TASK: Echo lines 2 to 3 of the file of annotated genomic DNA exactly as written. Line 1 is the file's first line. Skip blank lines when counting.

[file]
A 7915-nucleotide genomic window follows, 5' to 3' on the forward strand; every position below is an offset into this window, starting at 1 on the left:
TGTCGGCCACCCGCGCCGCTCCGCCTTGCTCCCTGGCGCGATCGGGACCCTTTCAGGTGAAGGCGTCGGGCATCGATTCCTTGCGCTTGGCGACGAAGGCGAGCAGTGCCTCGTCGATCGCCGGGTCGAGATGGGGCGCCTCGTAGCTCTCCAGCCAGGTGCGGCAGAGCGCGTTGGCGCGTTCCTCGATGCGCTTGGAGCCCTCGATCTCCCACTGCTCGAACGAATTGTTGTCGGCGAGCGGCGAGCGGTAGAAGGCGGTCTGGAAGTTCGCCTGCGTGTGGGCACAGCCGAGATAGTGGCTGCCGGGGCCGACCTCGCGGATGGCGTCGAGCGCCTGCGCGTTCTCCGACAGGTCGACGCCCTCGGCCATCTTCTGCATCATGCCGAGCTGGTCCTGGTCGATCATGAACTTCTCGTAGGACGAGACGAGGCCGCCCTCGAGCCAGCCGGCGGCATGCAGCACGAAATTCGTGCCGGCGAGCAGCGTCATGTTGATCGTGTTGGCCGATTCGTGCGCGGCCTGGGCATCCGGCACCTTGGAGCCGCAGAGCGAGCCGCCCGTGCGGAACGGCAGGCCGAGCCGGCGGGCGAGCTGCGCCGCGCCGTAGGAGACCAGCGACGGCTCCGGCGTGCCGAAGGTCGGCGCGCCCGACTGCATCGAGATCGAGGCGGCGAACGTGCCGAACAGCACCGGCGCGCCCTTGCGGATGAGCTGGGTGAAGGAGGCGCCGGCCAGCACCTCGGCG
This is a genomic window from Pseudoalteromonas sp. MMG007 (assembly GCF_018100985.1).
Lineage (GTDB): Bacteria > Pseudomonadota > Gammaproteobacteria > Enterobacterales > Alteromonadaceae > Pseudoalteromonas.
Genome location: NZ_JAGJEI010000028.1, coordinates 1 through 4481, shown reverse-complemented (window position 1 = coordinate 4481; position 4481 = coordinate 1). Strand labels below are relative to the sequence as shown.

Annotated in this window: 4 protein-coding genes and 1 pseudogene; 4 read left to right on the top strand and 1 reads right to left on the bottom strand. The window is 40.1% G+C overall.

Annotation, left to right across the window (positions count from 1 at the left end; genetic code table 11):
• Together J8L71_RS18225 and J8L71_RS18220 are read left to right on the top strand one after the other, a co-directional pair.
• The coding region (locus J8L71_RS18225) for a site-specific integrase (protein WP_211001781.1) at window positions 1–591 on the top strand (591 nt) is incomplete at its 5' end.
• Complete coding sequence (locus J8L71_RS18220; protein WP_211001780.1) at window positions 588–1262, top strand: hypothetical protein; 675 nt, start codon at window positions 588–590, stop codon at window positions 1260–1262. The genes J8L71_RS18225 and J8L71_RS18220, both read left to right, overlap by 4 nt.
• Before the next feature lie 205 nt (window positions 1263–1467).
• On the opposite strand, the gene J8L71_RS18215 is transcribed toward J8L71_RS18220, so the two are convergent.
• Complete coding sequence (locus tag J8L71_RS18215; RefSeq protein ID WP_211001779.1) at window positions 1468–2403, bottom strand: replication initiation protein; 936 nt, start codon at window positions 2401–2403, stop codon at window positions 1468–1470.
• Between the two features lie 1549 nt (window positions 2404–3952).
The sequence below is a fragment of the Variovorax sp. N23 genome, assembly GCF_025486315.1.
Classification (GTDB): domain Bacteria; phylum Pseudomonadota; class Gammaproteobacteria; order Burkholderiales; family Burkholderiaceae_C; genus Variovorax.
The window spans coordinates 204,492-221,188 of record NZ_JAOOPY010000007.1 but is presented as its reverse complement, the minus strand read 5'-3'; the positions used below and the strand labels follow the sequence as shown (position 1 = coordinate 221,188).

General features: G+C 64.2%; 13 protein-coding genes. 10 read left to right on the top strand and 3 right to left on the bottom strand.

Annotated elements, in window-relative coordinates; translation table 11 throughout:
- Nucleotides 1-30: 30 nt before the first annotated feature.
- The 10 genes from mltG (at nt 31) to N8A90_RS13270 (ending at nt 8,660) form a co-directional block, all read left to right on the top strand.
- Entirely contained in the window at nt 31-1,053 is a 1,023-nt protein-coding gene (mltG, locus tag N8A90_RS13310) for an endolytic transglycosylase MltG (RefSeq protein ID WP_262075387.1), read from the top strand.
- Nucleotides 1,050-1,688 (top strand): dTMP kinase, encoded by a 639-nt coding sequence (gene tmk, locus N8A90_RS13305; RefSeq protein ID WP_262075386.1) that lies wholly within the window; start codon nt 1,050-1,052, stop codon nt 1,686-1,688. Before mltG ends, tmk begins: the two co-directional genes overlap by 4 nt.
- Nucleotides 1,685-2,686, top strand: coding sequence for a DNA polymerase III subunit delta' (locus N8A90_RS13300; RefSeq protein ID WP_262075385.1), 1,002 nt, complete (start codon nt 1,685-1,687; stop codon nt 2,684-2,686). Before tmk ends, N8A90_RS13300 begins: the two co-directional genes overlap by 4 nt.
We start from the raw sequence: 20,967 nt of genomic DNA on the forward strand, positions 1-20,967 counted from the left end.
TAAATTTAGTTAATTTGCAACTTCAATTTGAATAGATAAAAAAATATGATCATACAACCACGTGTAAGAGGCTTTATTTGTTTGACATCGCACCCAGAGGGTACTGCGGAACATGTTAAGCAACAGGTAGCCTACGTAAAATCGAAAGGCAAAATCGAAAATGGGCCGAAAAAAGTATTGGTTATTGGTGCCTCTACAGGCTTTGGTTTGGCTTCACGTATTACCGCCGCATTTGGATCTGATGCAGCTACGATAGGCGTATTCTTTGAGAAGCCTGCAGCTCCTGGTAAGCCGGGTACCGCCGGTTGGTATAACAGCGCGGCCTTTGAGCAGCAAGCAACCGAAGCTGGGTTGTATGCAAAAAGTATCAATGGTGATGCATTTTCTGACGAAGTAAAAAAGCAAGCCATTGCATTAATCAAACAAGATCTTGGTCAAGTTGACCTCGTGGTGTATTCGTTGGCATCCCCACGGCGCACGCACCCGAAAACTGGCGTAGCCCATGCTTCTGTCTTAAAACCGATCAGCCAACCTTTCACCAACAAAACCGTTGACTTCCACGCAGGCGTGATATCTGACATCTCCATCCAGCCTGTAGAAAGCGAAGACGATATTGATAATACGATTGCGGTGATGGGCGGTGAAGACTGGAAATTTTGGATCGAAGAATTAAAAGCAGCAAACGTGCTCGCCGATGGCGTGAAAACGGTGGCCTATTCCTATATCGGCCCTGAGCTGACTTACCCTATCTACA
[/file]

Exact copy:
TGTCGGCCACCCGCGCCGCTCCGCCTTGCTCCCTGGCGCGATCGGGACCCTTTCAGGTGAAGGCGTCGGGCATCGATTCCTTGCGCTTGGCGACGAAGGCGAGCAGTGCCTCGTCGATCGCCGGGTCGAGATGGGGCGCCTCGTAGCTCTCCAGCCAGGTGCGGCAGAGCGCGTTGGCGCGTTCCTCGATGCGCTTGGAGCCCTCGATCTCCCACTGCTCGAACGAATTGTTGTCGGCGAGCGGCGAGCGGTAGAAGGCGGTCTGGAAGTTCGCCTGCGTGTGGGCACAGCCGAGATAGTGGCTGCCGGGGCCGACCTCGCGGATGGCGTCGAGCGCCTGCGCGTTCTCCGACAGGTCGACGCCCTCGGCCATCTTCTGCATCATGCCGAGCTGGTCCTGGTCGATCATGAACTTCTCGTAGGACGAGACGAGGCCGCCCTCGAGCCAGCCGGCGGCATGCAGCACGAAATTCGTGCCGGCGAGCAGCGTCATGTTGATCGTGTTGGCCGATTCGTGCGCGGCCTGGGCATCCGGCACCTTGGAGCCGCAGAGCGAGCCGCCCGTGCGGAACGGCAGGCCGAGCCGGCGGGCGAGCTGCGCCGCGCCGTAGGAGACCAGCGACGGCTCCGGCGTGCCGAAGGTCGGCGCGCCCGACTGCATCGAGATCGAGGCGGCGAACGTGCCGAACAGCACCGGCGCGCCCTTGCGGATGAGCTGGGTGAAGGAGGCGCCGGCCAGCACCTCGGCG
This is a genomic window from Pseudoalteromonas sp. MMG007 (assembly GCF_018100985.1).